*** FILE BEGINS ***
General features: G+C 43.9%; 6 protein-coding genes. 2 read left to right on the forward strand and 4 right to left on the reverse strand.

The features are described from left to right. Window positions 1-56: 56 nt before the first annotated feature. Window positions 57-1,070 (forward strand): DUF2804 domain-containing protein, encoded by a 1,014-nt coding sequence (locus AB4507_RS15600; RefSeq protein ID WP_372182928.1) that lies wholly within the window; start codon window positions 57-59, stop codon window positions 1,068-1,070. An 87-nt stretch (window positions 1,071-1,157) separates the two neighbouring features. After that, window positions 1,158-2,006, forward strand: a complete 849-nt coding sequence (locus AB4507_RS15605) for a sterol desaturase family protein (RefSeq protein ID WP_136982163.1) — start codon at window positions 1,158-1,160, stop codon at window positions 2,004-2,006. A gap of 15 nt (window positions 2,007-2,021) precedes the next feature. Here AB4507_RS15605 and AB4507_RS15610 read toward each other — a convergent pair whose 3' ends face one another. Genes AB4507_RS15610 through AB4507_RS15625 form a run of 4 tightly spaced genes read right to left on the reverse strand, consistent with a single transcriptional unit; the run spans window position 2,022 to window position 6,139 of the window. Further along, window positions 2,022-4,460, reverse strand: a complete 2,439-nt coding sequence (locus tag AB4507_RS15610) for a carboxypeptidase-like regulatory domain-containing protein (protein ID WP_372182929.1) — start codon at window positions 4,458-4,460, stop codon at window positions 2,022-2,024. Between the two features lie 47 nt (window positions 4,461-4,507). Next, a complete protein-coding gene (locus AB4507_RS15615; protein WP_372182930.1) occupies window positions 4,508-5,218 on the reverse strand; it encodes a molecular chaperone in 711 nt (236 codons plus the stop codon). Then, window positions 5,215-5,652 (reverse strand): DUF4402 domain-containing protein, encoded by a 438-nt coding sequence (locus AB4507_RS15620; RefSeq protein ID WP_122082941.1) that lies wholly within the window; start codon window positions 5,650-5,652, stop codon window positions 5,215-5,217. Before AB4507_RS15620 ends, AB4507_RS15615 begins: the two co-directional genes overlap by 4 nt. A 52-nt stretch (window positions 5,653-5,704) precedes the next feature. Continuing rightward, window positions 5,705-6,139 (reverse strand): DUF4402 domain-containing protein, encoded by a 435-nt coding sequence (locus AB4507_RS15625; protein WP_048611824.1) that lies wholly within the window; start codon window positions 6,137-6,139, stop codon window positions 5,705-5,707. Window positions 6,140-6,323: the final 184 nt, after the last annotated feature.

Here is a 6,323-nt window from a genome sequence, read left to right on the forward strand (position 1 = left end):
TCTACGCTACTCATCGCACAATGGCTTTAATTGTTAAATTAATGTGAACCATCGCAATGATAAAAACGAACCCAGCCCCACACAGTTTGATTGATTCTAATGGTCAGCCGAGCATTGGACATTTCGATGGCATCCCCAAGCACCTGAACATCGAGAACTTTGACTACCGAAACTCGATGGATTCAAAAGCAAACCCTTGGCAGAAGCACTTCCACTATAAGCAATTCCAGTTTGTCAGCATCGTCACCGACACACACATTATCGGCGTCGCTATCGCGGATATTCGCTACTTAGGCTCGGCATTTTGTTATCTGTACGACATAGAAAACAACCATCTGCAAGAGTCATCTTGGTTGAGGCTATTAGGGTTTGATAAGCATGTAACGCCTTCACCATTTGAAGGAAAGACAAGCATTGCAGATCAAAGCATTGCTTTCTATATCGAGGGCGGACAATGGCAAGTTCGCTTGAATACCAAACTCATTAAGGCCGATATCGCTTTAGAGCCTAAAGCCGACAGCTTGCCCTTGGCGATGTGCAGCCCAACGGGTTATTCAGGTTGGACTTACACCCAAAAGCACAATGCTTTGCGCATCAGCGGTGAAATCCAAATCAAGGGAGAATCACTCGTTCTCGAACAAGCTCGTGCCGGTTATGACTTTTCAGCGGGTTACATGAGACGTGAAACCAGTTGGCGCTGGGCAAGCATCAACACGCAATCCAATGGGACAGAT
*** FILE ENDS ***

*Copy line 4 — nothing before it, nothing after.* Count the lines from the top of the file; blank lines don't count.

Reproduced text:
TCTACGCTACTCATCGCACAATGGCTTTAATTGTTAAATTAATGTGAACCATCGCAATGATAAAAACGAACCCAGCCCCACACAGTTTGATTGATTCTAATGGTCAGCCGAGCATTGGACATTTCGATGGCATCCCCAAGCACCTGAACATCGAGAACTTTGACTACCGAAACTCGATGGATTCAAAAGCAAACCCTTGGCAGAAGCACTTCCACTATAAGCAATTCCAGTTTGTCAGCATCGTCACCGACACACACATTATCGGCGTCGCTATCGCGGATATTCGCTACTTAGGCTCGGCATTTTGTTATCTGTACGACATAGAAAACAACCATCTGCAAGAGTCATCTTGGTTGAGGCTATTAGGGTTTGATAAGCATGTAACGCCTTCACCATTTGAAGGAAAGACAAGCATTGCAGATCAAAGCATTGCTTTCTATATCGAGGGCGGACAATGGCAAGTTCGCTTGAATACCAAACTCATTAAGGCCGATATCGCTTTAGAGCCTAAAGCCGACAGCTTGCCCTTGGCGATGTGCAGCCCAACGGGTTATTCAGGTTGGACTTACACCCAAAAGCACAATGCTTTGCGCATCAGCGGTGAAATCCAAATCAAGGGAGAATCACTCGTTCTCGAACAAGCTCGTGCCGGTTATGACTTTTCAGCGGGTTACATGAGACGTGAAACCAGTTGGCGCTGGGCAAGCATCAACACGCAATCCAATGGGACAGAT